The snow season has just begun, and while frozen temperatures will be around for a while, it’s never too early to begin preparing for the upcoming spring. Warm temperatures and melting snow and ice can put you at risk for flooding in your home without a proper sump pump to keep groundwater from entering at the lowest level of your property.
What Is a Sump Pump?
A sump pump is a device that helps protect your home from not only heavy rains but also melting ice and snow as spring thaw sets in. Basement flooding can potentially cost you hundreds, if not thousands, of dollars in the repair and replacement of fixtures and flooring. The simple installation of a sump pump is all that is needed to keep much of your groundwater woes at bay and ensure that your home remains dry in wet spring weather.
How Does a Sump Pump Work?
A sump pump detects elevated water levels and excess pressure on your home’s lowest floor; its job is to ensure that these levels don’t rise higher than the top level of the sump pump well. A sump pump uses a switch to detect water levels in a basin placed in the floor. When this switch is activated by rising water levels, the pump is triggered to start a cycle, directing rising water into a discharge pipe, away from the home’s interior and foundation. Pumps can be powered by water, battery, or electricity, with primary pumps wired into your home’s plumbing. Many homeowners choose to install a secondary or backup pump that is powered by water or batteries in case of an emergency.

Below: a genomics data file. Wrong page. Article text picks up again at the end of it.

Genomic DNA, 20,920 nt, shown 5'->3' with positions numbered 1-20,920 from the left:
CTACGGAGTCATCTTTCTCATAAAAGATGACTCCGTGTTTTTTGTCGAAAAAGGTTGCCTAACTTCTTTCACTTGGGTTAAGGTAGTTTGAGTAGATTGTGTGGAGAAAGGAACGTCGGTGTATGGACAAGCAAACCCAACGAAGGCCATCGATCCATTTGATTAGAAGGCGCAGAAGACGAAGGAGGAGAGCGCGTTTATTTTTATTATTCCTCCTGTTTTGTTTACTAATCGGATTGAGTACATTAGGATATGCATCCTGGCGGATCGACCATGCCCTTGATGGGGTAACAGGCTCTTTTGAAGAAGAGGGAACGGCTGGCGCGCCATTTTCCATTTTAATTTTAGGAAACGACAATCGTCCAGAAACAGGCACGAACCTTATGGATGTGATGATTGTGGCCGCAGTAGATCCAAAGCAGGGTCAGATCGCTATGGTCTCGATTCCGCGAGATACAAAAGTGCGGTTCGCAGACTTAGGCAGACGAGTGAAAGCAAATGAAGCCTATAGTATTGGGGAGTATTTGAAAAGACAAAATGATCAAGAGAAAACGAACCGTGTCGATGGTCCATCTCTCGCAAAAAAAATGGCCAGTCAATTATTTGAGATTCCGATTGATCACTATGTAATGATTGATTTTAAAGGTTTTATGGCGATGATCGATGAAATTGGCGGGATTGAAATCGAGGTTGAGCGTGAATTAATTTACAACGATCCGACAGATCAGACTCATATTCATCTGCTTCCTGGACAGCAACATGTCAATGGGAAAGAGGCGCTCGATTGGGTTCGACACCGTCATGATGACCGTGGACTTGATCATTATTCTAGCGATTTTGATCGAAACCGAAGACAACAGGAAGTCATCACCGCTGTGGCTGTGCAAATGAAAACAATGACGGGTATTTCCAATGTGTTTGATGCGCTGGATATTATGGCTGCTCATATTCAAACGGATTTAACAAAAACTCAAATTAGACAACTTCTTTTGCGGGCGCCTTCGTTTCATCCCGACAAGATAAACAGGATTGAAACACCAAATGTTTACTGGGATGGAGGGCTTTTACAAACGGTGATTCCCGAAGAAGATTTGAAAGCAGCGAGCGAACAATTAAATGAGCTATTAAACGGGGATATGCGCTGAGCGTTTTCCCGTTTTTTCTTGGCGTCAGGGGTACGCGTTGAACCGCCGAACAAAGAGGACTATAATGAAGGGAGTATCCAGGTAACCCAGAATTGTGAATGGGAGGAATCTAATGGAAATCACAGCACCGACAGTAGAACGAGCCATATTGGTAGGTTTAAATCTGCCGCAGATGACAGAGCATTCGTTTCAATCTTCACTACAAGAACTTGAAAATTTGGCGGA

Sump pumps can handle a good volume of water, just not necessarily at one time. Cycling takes a certain amount of time to remove water from the basin. Sump pumps are designed to handle predetermined amounts of water for a given period of time. Various pumps have different horsepower ratings and gallon-per-hour capacities for pumping water. Though you might not know exactly what you need when purchasing a new or backup pump, choosing a model with slightly more horsepower and pumping capacity than you need will prevent excess flooding from occurring in and around your home.